Take stock of the sweeping reign of CrossFit and you realise it’s pretty comprehensively taken over the world of fitness.
Heavily pregnant women love CrossFit. Children as young as three are into it. It’s sidled up to a winning diet that people swear by. And it dubs its heroes the fittest people on Earth.
But for all its triumphs, there’s been a backlash.
First there were reports that the gruelling regimen was so intense it could induce rhabdomyolysis – a potentially fatal condition in which muscle tissue breaks down and is released into the bloodstream.
Then there’s the troubling CrossFit mascot, Uncle Rhabdo, who’s controversially named after that condition.
And now health practitioners are laughing all the way to the bank, Outside magazine reports.
It’s estimated there are 10,000 CrossFit-affiliated gyms (or boxes, as they’re called) around the world.
And with the boom has come a growing number of slipped disks, torn rotator cuffs and incidents of knee tendinopathy.
While injury rates aren’t officially tabulated, the spokesman for the American Chiropractic Association Robert Hayden says the rise of CrossFit related injuries is obvious.
“Among my colleagues, we often share the anecdotal observation that CrossFit is good for our practices,” says Hayden.
The nature of CrossFit workouts is causing the trouble. They often include Olympic-style lifting, which demands perfect technique to prevent strain and injury.
Throw in the high number of reps in many of the CrossFit WODs (that’s workouts of the day) and you have a recipe for injury.
“If you have a pre-existing condition – an old ACL tear, tendon damage, or a slipped disc – this kind of exercise will bring it to the surface,” says Hayden.
Of course it’s not all bad.
The Journal of Strength and Conditioning recently published a study with staggering results.
In the study, people who undertook a CrossFit program for 10 weeks saw huge gains in their VO2-max measurement, which is a key indicator of fitness.
But in the same study, 16 of the 54 participants quit the program because of overuse or injury.
And in 2011, the U.S. military, in conjunction with the ACSM, advised soldiers to avoid CrossFit, citing “disproportionate musculoskeletal injury risk”.
In CrossFit’s defence, the organisation goes out of its way to warn people that if they can’t maintain proper technique, they should back off.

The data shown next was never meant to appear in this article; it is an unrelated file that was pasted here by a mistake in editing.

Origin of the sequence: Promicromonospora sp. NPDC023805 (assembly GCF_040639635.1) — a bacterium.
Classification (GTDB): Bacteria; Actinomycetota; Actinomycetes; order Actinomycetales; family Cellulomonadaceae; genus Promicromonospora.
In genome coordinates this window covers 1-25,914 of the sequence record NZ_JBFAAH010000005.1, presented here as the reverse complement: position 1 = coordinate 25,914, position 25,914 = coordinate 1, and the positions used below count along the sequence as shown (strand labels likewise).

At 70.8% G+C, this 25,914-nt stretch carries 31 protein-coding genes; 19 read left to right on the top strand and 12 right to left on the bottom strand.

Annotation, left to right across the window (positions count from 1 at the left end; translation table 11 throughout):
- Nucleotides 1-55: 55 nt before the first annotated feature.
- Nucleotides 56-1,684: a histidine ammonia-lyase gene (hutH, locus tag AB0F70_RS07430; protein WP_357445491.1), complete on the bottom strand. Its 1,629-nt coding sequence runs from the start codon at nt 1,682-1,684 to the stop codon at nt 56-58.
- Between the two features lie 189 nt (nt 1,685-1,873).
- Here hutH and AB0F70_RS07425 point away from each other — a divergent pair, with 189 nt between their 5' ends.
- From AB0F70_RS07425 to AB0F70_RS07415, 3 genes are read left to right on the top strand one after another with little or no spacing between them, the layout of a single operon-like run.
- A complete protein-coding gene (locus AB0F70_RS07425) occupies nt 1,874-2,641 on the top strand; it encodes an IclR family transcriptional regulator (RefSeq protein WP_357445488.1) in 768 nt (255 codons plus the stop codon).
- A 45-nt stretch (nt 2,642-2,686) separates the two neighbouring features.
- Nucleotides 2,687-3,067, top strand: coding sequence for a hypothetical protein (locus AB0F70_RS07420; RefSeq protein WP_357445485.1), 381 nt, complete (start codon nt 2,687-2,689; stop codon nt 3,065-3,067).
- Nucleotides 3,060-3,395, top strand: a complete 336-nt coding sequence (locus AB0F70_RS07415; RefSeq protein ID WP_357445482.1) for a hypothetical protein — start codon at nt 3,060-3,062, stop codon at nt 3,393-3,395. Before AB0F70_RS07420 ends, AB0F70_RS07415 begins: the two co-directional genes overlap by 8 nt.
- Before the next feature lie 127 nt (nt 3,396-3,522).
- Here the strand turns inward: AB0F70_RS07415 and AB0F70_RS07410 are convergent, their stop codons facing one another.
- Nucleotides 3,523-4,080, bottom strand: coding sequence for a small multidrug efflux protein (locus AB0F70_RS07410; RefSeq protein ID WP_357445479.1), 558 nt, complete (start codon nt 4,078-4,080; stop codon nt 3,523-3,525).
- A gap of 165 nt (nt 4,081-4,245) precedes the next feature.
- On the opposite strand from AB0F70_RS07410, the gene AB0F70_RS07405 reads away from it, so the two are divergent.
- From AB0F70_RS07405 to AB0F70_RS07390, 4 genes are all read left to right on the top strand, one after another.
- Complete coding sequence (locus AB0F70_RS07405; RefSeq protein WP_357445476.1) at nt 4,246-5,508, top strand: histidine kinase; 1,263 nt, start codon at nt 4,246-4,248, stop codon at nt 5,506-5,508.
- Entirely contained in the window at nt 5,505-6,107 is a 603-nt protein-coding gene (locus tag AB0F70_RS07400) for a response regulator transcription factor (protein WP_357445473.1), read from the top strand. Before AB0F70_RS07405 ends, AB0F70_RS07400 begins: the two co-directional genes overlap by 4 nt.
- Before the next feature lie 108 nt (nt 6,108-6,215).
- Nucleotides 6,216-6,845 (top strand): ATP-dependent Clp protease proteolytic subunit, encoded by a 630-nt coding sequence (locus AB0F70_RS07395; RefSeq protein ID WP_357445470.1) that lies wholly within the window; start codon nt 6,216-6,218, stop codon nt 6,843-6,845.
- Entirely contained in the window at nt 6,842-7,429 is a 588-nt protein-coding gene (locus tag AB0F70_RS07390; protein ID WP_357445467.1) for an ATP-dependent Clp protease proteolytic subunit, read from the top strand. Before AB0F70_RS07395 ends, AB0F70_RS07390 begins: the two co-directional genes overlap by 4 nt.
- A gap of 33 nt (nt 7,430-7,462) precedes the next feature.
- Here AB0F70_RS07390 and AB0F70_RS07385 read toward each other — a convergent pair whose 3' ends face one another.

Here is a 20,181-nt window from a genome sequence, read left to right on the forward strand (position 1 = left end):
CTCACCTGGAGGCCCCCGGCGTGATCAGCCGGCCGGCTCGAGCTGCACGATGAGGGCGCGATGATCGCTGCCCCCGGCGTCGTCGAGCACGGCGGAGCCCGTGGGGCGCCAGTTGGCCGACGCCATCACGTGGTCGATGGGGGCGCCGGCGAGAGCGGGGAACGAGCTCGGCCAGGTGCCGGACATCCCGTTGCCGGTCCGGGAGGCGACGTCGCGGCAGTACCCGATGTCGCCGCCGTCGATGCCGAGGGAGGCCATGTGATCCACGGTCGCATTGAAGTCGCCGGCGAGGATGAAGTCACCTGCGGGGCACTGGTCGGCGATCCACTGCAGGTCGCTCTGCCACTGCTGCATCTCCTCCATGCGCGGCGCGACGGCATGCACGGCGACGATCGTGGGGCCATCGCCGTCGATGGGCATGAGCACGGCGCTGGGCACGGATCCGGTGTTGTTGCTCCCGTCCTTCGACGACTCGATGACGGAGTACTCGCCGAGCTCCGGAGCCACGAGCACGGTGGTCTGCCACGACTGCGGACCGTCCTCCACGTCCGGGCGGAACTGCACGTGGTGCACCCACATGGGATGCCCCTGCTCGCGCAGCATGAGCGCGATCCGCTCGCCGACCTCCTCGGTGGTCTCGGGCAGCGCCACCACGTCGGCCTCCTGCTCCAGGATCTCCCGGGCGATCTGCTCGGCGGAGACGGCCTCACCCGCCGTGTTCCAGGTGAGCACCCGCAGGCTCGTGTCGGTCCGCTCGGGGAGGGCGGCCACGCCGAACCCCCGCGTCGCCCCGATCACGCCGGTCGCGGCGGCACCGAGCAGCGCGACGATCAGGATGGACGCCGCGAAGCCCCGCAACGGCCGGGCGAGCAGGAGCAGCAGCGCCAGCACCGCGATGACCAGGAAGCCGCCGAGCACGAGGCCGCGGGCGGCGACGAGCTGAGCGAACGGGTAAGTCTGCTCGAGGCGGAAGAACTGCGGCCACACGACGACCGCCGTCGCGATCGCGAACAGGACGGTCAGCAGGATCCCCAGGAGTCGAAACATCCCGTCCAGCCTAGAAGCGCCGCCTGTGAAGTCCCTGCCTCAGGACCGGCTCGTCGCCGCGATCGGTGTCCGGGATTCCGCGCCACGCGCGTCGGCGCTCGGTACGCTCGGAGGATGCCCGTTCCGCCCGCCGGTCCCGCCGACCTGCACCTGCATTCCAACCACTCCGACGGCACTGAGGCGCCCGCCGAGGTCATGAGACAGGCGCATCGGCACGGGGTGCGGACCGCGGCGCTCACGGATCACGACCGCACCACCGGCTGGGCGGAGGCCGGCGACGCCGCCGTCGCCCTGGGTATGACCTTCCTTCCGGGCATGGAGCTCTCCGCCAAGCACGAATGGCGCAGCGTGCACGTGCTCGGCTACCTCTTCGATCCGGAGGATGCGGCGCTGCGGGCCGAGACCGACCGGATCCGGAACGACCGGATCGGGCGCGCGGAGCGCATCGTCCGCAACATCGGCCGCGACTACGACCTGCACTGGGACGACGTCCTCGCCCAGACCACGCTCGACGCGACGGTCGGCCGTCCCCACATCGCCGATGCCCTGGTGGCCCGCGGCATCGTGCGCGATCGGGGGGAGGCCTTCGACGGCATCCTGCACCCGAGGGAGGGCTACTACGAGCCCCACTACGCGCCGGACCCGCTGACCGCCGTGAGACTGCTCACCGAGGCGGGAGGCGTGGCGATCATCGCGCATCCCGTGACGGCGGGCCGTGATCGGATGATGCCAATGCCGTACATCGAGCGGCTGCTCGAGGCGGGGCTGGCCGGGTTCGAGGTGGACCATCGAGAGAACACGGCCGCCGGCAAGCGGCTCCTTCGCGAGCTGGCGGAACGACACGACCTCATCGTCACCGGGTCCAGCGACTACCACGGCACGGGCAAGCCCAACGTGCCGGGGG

But taking a step back is hard for devotees who view the workouts as a competition, especially now that the CrossFit Games are so popular (participation is up more than 400 per cent since 2011).
“This year it seemed like everyone at my box was getting ready for the local competition,” says 32-year-old former college gymnast Emily Carothers, of Maple Valley, Washington, who finished 23rd at this summer’s games.
“Many of them were pushing themselves harder than they should have.”
And this adds to the injury risks associated with the regimen.
Practising good technique, working around your weaknesses, and staying within your limits doesn’t always happen when you’re stampeding to beat the next guy.
But if you approach CrossFit as a sport – with cycles of increased workloads and periods of rest and recovery and an off-season – the risk of injury decreases.
“I’ve been doing CrossFit for three and a half years, and I’ve only had one injury, to my hip,” Carothers says.
“When I was in college, I had nine surgeries in four years. As far as sports are concerned, CrossFit looks pretty good.”
Originally posted news.com.au 6th November 2013
CrossFit can be a great workout. But it is exceptionally important to consider your predisposing weaknesses and biomechanical imbalances before you begin training to reduce your risk of injury. Equally important is to use proper training technique and safe exercise progression. Contact one of our physiotherapists to arrange a screening before you engage in CrossFit or to discuss safe progression of your workouts.